July 18, 2017, we attended a mediation in a wrongful dismissal claim. The client had been replaced while convalescing from surgery. It was his position that he had told his employer before he left for the surgery that he required up to six months before his doctor would clear him to return to work. The employer made no note of that conversation and later, assumed he had told them he'd be gone for "three months". Because the client was getting physiotherapy in his homeland, he was not available to receive letters from his employer demanding to know where he was and why he hadn't returned to work yet. When the client notified the employer that he was ready to return to work after his stated six months he was told he had already been replaced without notice on the basis that he had abandoned his job of almost twenty years. The client sued for wrongful dismissal and the employer maintained their right to fire without notice on the basis of a breach of the employee's duty to let her employer know where she was, and how she could be reached, even if away for medical reasons. While the actual terms of the settlement must be kept confidential, it is our view that a fair settlement was achieved with the client receiving the equivalent in pay in lieu of notice we said he deserved.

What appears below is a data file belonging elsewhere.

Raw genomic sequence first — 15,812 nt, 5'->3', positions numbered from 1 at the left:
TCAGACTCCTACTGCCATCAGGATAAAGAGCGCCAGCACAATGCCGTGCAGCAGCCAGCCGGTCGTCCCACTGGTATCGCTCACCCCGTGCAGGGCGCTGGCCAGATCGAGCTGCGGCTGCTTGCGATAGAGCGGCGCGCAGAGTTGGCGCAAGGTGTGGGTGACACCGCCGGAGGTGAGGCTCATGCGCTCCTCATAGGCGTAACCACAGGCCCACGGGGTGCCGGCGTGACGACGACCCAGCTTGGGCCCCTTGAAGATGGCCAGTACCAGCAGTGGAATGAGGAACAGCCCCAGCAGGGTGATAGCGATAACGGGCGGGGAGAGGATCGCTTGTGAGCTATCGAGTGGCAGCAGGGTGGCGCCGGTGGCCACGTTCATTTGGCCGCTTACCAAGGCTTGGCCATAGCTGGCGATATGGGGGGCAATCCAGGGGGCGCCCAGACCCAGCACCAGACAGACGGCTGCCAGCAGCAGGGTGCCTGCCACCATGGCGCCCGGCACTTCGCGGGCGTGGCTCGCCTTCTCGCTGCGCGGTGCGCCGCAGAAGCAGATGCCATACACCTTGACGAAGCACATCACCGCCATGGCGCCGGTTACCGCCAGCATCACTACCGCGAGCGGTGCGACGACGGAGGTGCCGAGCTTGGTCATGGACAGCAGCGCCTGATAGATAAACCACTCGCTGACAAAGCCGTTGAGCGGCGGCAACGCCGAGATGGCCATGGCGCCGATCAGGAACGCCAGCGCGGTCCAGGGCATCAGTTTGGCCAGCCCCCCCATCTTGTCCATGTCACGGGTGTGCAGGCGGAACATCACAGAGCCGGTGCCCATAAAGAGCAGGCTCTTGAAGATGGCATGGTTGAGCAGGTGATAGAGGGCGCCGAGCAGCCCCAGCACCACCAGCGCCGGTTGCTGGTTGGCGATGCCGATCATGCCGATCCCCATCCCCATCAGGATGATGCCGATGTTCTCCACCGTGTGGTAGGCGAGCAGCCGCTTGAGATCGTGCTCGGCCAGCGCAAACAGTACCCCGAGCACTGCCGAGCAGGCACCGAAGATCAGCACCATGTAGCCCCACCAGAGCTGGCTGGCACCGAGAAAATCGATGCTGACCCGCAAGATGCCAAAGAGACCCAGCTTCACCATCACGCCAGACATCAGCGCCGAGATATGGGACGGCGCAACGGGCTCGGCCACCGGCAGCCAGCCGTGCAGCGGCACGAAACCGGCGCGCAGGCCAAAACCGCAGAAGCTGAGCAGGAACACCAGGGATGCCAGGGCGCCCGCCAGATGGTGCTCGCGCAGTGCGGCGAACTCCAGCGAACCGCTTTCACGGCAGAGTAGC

In the Recent case of Stewart v. Elk Valley Coal Corp. the Supreme Court of Canada ruled that the Alberta Human Rights Tribunal was entitled to dismiss a discrimination claim based on drug addiction. Mr. Stewart had been fired from his job for violating the company's zero-tolerance drug policy. He argued that he was being discriminated against because he was a cocaine addict. Although addiction is a recognized disability under Alberta human rights legislation, Stewart was fired because he tested positive for cocaine after an accident in the mine. The SCC majority cited safety as being the paramount consideration and that Stewart was rightfully terminated because his drug use at work created a safety hazard, not because he was an addict. In dissent Justice Gascon argued that a drug policy that automatically terminates employees who use drugs, prima facie discriminates against individuals burdened by drug dependence.